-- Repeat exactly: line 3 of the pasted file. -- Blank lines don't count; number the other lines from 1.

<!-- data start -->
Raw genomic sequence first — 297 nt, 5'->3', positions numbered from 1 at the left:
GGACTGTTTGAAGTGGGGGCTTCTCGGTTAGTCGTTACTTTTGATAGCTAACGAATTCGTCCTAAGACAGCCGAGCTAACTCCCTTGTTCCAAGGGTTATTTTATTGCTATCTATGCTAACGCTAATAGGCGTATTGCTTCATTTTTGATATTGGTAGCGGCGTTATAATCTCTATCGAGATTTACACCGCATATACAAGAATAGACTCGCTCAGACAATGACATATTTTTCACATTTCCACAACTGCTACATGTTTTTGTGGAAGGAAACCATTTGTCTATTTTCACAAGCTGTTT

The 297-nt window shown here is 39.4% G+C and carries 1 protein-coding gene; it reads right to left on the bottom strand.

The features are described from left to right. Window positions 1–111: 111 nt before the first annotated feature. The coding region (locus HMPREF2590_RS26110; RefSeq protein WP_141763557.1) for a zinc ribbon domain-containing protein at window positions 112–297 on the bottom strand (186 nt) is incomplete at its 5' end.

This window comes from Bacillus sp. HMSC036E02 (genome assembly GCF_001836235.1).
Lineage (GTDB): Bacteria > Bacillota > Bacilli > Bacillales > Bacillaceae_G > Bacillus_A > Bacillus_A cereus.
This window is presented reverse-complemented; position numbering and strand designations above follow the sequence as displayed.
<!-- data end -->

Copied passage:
The 297-nt window shown here is 39.4% G+C and carries 1 protein-coding gene; it reads right to left on the bottom strand.